Zinc is an essential trace mineral with a wide range of biological functions. Hedgehog (Hh) pathway is a key regulator of cell growth and development that helps to establish the body plan of all animals with bilateral symmetry. In many diseases, zinc deficiency and elevated level of Hh ligand co-exist, including prostate cancer, lung cancer, ovarian cancer, and autism. In this study, researchers demonstrate that there is a link between zinc and Hh signaling. The Hh ligand, which is the upstream activator of Hh signaling, originates from Hh autoprocessing. In an in vitro Hh autoprocessing assay, researchers showed that zinc inhibits Hh autoprocessing. They then demonstrated that zinc inhibits Hh autoprocessing in a cellular environment. They found that zinc binds the active site residues of the Hh autoprocessing domain to inhibit autoprocessing. In normal physiology, zinc likely acts as a negative regulator of Hh autoprocessing and inhibits the generation of Hh ligand and Hh signaling. According to corresponding author Chunyu Wang, under normal conditions “zinc will inhibit the production of the Hh ligand, and therefore inhibit the Hh pathway, but if there is a zinc deficiency, the pathway can be activated due to enhanced production the Hh ligand.” Their data suggest a causal relationship between zinc deficiency and the overproduction of Hh ligand.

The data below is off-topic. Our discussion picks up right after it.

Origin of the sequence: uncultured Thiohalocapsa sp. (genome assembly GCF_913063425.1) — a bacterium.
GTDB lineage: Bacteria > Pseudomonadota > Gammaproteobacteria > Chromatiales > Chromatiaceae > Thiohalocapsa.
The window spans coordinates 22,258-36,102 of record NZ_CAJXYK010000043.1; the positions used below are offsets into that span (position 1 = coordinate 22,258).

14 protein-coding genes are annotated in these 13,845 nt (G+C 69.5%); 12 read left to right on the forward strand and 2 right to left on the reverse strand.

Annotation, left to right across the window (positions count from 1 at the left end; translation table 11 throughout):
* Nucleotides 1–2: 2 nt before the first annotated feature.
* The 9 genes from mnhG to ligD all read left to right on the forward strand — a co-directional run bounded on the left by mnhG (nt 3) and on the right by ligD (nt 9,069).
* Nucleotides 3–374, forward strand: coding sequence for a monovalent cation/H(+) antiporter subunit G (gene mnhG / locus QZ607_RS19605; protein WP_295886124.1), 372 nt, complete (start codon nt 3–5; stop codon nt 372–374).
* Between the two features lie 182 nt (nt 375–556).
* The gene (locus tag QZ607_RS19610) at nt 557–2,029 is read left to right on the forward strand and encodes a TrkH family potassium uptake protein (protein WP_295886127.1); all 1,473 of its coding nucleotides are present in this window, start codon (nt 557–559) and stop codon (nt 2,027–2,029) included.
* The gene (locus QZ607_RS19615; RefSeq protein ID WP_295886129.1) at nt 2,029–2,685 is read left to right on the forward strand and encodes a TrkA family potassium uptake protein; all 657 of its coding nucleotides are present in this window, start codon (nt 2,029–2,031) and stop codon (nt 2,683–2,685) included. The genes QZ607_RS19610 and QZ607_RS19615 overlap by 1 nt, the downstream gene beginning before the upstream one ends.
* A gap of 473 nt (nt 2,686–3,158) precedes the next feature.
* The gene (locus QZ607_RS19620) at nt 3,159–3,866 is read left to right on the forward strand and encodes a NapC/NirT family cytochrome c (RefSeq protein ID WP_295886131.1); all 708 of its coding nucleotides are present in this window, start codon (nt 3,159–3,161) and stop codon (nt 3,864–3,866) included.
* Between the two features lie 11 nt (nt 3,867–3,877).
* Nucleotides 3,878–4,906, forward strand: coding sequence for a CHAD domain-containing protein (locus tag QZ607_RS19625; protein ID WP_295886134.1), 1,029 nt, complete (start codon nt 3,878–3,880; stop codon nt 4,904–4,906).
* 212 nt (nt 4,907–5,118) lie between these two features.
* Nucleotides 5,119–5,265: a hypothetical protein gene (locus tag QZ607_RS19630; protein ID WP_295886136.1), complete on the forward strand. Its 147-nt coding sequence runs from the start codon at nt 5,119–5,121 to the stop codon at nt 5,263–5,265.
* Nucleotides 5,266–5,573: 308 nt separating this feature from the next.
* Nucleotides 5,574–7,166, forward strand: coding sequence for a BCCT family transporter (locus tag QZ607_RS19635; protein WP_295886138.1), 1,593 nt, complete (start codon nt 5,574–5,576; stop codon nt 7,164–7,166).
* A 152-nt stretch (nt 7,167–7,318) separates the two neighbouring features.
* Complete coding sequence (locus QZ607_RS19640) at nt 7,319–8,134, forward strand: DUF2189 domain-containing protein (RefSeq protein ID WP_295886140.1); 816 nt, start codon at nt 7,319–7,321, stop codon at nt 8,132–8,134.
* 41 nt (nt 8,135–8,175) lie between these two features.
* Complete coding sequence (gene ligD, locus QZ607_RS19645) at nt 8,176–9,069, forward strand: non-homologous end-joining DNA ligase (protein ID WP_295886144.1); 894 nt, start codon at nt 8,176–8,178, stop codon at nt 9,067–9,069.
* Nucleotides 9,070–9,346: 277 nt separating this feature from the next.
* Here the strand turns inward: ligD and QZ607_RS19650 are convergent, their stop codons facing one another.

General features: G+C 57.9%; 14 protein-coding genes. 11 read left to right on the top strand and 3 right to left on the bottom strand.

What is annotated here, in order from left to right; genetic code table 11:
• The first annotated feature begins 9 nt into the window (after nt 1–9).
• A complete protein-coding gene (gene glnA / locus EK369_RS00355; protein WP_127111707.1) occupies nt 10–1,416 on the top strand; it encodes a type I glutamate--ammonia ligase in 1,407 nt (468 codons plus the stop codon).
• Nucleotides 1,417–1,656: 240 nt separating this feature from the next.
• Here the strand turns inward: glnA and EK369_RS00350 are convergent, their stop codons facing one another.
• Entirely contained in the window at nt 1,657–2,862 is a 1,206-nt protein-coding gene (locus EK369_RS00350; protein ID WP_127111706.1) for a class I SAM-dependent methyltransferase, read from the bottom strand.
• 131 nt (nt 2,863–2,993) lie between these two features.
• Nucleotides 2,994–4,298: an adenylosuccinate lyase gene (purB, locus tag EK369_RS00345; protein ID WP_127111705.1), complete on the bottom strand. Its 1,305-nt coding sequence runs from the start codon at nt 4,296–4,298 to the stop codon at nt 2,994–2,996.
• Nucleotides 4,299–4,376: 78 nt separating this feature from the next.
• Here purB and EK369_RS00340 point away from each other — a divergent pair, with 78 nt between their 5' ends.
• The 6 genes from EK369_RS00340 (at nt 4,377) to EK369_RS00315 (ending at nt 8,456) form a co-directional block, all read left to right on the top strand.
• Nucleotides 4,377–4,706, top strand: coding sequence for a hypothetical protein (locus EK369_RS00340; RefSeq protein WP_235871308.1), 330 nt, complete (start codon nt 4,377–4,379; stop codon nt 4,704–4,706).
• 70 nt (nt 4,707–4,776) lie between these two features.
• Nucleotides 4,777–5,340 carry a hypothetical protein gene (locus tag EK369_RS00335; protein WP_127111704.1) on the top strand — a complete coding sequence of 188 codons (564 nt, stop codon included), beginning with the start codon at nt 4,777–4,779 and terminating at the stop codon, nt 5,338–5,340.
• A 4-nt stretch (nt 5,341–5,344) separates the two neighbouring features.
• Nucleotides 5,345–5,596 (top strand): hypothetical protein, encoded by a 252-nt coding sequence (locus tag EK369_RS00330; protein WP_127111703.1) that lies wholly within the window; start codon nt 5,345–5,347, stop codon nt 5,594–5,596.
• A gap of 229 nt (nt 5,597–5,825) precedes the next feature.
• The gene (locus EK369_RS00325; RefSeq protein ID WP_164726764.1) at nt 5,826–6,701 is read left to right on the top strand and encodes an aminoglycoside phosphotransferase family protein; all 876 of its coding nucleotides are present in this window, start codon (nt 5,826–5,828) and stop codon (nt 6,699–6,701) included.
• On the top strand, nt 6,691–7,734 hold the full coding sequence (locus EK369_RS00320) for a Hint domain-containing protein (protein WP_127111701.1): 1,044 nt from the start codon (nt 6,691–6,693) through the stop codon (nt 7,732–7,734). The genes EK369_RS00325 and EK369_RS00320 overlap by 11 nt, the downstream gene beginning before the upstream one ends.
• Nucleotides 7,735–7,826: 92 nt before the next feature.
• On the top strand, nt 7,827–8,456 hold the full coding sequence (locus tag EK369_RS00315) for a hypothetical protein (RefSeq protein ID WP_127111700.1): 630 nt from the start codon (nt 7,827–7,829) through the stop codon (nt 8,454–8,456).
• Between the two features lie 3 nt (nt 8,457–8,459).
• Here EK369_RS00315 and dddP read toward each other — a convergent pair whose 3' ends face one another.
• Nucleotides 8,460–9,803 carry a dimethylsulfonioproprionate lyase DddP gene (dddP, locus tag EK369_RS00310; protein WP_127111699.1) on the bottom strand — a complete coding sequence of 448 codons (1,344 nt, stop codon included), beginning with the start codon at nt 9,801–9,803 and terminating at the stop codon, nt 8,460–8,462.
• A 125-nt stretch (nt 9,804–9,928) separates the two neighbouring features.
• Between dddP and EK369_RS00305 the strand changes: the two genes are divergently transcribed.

J Xie, et al. Zinc Inhibits Hedgehog Autoprocessing: Liking Zinc Deficiency with Hedgehog Activation. Journal of Biological Chemistry, 2015; jbc.M114.623264 DOI: 10.1074/jbc.M114.623264
ML Martialay. Zinc Deficiency Linked to Activation of Hedgehog Signaling Pathway. RPI News. Apr 16, 2015